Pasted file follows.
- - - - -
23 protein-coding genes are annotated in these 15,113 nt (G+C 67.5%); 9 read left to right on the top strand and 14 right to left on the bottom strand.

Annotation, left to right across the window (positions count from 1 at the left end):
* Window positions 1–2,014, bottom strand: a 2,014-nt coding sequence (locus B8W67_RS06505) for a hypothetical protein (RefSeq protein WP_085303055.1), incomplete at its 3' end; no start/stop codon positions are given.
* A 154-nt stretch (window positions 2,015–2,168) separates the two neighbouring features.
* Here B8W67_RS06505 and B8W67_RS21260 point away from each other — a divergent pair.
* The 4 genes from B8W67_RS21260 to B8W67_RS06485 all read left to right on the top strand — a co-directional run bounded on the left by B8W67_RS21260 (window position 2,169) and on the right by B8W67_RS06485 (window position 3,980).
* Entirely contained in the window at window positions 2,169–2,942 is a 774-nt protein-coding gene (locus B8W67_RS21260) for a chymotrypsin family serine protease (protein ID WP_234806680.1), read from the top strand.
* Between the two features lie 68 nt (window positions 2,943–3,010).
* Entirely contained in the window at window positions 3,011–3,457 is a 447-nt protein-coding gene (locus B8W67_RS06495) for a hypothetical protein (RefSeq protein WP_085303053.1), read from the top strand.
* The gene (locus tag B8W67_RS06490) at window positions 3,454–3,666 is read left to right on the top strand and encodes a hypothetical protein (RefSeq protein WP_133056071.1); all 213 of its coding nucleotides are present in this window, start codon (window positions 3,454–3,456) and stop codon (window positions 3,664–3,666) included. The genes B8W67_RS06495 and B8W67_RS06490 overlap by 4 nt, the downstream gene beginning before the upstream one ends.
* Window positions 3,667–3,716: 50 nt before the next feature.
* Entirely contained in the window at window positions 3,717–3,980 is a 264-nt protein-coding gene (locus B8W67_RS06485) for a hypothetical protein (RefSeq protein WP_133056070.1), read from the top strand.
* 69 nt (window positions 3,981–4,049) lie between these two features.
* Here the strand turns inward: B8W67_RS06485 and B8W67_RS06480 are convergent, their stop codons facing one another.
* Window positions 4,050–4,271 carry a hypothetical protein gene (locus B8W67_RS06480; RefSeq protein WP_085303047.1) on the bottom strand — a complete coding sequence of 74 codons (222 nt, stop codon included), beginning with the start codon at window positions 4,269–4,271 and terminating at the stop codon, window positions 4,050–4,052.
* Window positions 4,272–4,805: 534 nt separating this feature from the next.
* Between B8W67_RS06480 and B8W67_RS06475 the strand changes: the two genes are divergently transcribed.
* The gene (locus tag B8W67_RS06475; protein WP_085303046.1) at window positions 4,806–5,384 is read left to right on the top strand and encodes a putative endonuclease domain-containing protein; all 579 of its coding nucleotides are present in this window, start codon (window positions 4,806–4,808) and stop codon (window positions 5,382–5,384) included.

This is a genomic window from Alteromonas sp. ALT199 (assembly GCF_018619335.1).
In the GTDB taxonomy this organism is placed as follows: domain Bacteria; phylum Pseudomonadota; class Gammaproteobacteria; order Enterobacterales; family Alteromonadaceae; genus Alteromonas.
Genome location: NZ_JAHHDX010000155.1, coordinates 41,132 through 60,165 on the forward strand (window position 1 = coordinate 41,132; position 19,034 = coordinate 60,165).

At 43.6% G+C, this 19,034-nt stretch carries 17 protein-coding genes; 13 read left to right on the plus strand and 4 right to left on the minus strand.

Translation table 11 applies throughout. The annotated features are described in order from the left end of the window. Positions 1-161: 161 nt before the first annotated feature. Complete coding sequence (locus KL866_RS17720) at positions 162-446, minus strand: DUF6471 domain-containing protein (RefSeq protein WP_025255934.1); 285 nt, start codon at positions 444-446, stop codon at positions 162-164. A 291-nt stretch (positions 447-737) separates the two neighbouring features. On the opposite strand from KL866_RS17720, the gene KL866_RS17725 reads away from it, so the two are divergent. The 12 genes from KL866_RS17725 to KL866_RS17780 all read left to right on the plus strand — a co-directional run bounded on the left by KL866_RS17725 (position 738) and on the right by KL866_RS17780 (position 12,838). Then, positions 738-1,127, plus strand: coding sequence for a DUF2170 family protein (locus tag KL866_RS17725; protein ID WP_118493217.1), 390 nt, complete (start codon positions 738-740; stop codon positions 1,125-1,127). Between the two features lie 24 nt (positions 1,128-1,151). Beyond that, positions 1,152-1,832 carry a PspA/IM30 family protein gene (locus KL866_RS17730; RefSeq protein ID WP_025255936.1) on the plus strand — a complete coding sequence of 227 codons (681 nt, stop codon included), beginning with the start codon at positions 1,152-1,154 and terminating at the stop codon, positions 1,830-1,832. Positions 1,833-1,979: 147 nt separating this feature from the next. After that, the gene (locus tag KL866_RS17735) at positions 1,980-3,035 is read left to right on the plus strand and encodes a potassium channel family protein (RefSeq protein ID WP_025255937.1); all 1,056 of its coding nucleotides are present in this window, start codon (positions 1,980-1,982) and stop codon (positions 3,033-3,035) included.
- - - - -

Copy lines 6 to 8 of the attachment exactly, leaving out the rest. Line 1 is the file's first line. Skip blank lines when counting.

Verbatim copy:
* The 4 genes from B8W67_RS21260 to B8W67_RS06485 all read left to right on the top strand — a co-directional run bounded on the left by B8W67_RS21260 (window position 2,169) and on the right by B8W67_RS06485 (window position 3,980).
* Entirely contained in the window at window positions 2,169–2,942 is a 774-nt protein-coding gene (locus B8W67_RS21260) for a chymotrypsin family serine protease (protein ID WP_234806680.1), read from the top strand.
* Between the two features lie 68 nt (window positions 2,943–3,010).